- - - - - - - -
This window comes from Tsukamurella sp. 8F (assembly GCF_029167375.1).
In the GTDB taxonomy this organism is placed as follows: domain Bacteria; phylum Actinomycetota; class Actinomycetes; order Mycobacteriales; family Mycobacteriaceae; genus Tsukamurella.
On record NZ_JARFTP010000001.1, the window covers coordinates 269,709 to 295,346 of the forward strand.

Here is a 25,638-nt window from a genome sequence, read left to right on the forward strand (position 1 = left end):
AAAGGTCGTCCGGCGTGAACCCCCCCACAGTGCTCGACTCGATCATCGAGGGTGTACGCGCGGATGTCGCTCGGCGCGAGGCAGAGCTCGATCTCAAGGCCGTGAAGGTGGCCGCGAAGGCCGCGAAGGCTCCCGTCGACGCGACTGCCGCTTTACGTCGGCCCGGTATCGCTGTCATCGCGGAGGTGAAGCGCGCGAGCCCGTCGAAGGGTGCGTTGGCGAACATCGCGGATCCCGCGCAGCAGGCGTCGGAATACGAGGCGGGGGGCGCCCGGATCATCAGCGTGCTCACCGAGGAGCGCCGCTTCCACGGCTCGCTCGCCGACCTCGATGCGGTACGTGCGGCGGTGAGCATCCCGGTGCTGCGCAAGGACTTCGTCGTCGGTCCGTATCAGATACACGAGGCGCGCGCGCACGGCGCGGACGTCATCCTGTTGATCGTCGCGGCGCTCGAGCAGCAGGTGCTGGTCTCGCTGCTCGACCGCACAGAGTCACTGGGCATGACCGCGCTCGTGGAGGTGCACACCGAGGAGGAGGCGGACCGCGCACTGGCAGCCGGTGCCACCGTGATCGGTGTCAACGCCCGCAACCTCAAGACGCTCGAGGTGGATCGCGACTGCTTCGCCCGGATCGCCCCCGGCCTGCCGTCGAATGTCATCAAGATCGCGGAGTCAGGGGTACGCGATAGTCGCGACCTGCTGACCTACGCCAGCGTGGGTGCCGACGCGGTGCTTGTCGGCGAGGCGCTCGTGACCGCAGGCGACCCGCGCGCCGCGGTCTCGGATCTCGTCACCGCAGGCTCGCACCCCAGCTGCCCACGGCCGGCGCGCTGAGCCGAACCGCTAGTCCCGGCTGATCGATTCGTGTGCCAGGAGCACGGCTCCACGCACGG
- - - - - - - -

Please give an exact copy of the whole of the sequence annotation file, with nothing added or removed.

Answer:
This window comes from Tsukamurella sp. 8F (assembly GCF_029167375.1).
In the GTDB taxonomy this organism is placed as follows: domain Bacteria; phylum Actinomycetota; class Actinomycetes; order Mycobacteriales; family Mycobacteriaceae; genus Tsukamurella.
On record NZ_JARFTP010000001.1, the window covers coordinates 269,709 to 295,346 of the forward strand.

Here is a 25,638-nt window from a genome sequence, read left to right on the forward strand (position 1 = left end):
AAAGGTCGTCCGGCGTGAACCCCCCCACAGTGCTCGACTCGATCATCGAGGGTGTACGCGCGGATGTCGCTCGGCGCGAGGCAGAGCTCGATCTCAAGGCCGTGAAGGTGGCCGCGAAGGCCGCGAAGGCTCCCGTCGACGCGACTGCCGCTTTACGTCGGCCCGGTATCGCTGTCATCGCGGAGGTGAAGCGCGCGAGCCCGTCGAAGGGTGCGTTGGCGAACATCGCGGATCCCGCGCAGCAGGCGTCGGAATACGAGGCGGGGGGCGCCCGGATCATCAGCGTGCTCACCGAGGAGCGCCGCTTCCACGGCTCGCTCGCCGACCTCGATGCGGTACGTGCGGCGGTGAGCATCCCGGTGCTGCGCAAGGACTTCGTCGTCGGTCCGTATCAGATACACGAGGCGCGCGCGCACGGCGCGGACGTCATCCTGTTGATCGTCGCGGCGCTCGAGCAGCAGGTGCTGGTCTCGCTGCTCGACCGCACAGAGTCACTGGGCATGACCGCGCTCGTGGAGGTGCACACCGAGGAGGAGGCGGACCGCGCACTGGCAGCCGGTGCCACCGTGATCGGTGTCAACGCCCGCAACCTCAAGACGCTCGAGGTGGATCGCGACTGCTTCGCCCGGATCGCCCCCGGCCTGCCGTCGAATGTCATCAAGATCGCGGAGTCAGGGGTACGCGATAGTCGCGACCTGCTGACCTACGCCAGCGTGGGTGCCGACGCGGTGCTTGTCGGCGAGGCGCTCGTGACCGCAGGCGACCCGCGCGCCGCGGTCTCGGATCTCGTCACCGCAGGCTCGCACCCCAGCTGCCCACGGCCGGCGCGCTGAGCCGAACCGCTAGTCCCGGCTGATCGATTCGTGTGCCAGGAGCACGGCTCCACGCACGG